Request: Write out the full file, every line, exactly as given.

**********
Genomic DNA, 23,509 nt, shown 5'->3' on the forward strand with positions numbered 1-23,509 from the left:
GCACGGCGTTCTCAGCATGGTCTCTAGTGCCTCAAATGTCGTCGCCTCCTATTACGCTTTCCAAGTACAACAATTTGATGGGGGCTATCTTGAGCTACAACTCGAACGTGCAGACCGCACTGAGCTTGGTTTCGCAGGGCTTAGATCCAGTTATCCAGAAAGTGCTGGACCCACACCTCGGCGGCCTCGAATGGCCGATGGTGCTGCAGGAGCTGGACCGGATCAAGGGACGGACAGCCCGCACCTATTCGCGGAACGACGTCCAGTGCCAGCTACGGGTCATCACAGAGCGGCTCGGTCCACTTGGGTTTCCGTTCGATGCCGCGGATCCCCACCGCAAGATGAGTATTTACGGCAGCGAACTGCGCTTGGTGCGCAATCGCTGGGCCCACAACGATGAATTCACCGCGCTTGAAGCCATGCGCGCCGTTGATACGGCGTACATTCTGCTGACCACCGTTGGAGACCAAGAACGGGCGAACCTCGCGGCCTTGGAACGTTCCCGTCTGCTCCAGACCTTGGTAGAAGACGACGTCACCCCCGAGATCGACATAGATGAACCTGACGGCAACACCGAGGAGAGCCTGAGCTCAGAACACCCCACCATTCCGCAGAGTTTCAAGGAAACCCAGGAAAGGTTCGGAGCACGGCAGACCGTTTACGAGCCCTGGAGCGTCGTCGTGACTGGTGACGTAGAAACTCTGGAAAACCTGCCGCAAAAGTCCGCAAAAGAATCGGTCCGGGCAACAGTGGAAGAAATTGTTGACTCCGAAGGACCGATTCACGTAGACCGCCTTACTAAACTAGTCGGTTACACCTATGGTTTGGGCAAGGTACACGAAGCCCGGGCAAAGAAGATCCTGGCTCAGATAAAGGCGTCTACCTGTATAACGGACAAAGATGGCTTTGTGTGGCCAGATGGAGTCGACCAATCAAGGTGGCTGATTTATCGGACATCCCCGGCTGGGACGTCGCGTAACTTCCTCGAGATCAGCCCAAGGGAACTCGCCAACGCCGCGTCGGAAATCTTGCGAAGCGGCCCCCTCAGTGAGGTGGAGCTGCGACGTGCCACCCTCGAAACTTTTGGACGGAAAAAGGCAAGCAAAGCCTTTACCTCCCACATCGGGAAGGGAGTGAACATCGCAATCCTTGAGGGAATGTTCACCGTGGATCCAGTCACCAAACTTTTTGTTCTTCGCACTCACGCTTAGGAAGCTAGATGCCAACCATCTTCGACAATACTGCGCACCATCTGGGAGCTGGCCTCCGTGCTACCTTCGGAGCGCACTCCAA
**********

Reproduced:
Genomic DNA, 23,509 nt, shown 5'->3' on the forward strand with positions numbered 1-23,509 from the left:
GCACGGCGTTCTCAGCATGGTCTCTAGTGCCTCAAATGTCGTCGCCTCCTATTACGCTTTCCAAGTACAACAATTTGATGGGGGCTATCTTGAGCTACAACTCGAACGTGCAGACCGCACTGAGCTTGGTTTCGCAGGGCTTAGATCCAGTTATCCAGAAAGTGCTGGACCCACACCTCGGCGGCCTCGAATGGCCGATGGTGCTGCAGGAGCTGGACCGGATCAAGGGACGGACAGCCCGCACCTATTCGCGGAACGACGTCCAGTGCCAGCTACGGGTCATCACAGAGCGGCTCGGTCCACTTGGGTTTCCGTTCGATGCCGCGGATCCCCACCGCAAGATGAGTATTTACGGCAGCGAACTGCGCTTGGTGCGCAATCGCTGGGCCCACAACGATGAATTCACCGCGCTTGAAGCCATGCGCGCCGTTGATACGGCGTACATTCTGCTGACCACCGTTGGAGACCAAGAACGGGCGAACCTCGCGGCCTTGGAACGTTCCCGTCTGCTCCAGACCTTGGTAGAAGACGACGTCACCCCCGAGATCGACATAGATGAACCTGACGGCAACACCGAGGAGAGCCTGAGCTCAGAACACCCCACCATTCCGCAGAGTTTCAAGGAAACCCAGGAAAGGTTCGGAGCACGGCAGACCGTTTACGAGCCCTGGAGCGTCGTCGTGACTGGTGACGTAGAAACTCTGGAAAACCTGCCGCAAAAGTCCGCAAAAGAATCGGTCCGGGCAACAGTGGAAGAAATTGTTGACTCCGAAGGACCGATTCACGTAGACCGCCTTACTAAACTAGTCGGTTACACCTATGGTTTGGGCAAGGTACACGAAGCCCGGGCAAAGAAGATCCTGGCTCAGATAAAGGCGTCTACCTGTATAACGGACAAAGATGGCTTTGTGTGGCCAGATGGAGTCGACCAATCAAGGTGGCTGATTTATCGGACATCCCCGGCTGGGACGTCGCGTAACTTCCTCGAGATCAGCCCAAGGGAACTCGCCAACGCCGCGTCGGAAATCTTGCGAAGCGGCCCCCTCAGTGAGGTGGAGCTGCGACGTGCCACCCTCGAAACTTTTGGACGGAAAAAGGCAAGCAAAGCCTTTACCTCCCACATCGGGAAGGGAGTGAACATCGCAATCCTTGAGGGAATGTTCACCGTGGATCCAGTCACCAAACTTTTTGTTCTTCGCACTCACGCTTAGGAAGCTAGATGCCAACCATCTTCGACAATACTGCGCACCATCTGGGAGCTGGCCTCCGTGCTACCTTCGGAGCGCACTCCAA